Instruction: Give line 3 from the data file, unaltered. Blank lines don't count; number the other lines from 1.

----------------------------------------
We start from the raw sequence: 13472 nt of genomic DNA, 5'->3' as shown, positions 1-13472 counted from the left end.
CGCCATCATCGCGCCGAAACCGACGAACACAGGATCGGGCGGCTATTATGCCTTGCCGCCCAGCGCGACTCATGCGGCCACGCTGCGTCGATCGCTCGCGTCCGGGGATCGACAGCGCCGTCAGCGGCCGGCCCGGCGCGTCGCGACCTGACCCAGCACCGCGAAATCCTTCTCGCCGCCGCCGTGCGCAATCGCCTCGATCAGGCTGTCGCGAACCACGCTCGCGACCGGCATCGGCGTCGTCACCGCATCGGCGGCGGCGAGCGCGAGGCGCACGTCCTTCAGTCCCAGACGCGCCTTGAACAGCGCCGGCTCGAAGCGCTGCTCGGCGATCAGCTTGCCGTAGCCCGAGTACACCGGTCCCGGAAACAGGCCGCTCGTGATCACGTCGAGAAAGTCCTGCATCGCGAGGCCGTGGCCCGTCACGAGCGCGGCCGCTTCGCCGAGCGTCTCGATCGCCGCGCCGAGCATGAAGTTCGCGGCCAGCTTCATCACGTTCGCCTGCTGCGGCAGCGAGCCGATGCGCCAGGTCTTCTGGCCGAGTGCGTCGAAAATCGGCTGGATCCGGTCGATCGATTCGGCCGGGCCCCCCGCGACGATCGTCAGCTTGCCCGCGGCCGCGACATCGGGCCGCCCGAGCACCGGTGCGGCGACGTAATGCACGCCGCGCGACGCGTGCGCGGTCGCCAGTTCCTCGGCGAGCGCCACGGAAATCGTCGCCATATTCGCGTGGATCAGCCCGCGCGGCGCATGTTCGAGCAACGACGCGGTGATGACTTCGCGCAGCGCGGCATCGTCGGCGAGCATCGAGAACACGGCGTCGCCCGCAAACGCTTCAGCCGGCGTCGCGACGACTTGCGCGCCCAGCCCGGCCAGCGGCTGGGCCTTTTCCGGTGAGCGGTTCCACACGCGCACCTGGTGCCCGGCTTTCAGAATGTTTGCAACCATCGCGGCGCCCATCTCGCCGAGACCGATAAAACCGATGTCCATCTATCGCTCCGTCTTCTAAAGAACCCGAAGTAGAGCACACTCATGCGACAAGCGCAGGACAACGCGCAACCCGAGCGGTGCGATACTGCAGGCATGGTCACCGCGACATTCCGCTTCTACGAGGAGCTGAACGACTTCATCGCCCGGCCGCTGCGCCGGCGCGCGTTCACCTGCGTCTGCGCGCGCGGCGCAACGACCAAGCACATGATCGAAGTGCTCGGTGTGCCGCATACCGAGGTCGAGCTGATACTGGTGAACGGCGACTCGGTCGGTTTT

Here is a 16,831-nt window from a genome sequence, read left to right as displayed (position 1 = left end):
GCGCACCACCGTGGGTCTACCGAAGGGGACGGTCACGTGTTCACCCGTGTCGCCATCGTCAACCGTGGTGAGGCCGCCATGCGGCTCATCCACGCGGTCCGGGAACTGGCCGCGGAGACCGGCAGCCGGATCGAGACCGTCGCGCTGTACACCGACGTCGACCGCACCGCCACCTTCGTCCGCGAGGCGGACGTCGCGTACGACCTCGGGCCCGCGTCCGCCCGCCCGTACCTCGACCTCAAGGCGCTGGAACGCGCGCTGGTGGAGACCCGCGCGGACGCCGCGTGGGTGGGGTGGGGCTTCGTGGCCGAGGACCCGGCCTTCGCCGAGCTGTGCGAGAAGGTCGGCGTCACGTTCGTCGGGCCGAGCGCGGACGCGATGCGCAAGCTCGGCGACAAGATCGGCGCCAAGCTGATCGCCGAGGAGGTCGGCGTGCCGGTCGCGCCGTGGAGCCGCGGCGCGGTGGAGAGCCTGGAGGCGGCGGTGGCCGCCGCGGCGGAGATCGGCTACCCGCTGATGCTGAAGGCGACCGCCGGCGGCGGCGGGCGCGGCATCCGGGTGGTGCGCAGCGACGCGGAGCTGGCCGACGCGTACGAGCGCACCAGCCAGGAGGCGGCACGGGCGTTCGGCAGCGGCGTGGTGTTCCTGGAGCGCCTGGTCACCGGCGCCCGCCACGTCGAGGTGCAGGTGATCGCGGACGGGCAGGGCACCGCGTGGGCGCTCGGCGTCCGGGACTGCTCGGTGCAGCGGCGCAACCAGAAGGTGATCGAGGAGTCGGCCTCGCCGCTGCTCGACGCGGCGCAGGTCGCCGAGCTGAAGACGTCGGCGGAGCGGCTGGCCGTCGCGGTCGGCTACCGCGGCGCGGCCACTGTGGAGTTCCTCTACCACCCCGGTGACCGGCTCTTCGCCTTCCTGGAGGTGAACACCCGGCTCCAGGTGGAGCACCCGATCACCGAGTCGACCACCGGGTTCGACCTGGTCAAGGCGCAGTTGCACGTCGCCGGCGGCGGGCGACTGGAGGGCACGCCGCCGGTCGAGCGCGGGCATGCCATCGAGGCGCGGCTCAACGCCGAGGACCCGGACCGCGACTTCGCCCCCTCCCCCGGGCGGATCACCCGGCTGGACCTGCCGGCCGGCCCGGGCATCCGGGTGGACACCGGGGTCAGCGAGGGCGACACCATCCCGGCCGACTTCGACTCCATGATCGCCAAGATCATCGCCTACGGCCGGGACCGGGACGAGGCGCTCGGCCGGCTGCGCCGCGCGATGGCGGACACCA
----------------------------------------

Here is a 16,831-nt window from a genome sequence, read left to right as displayed (position 1 = left end):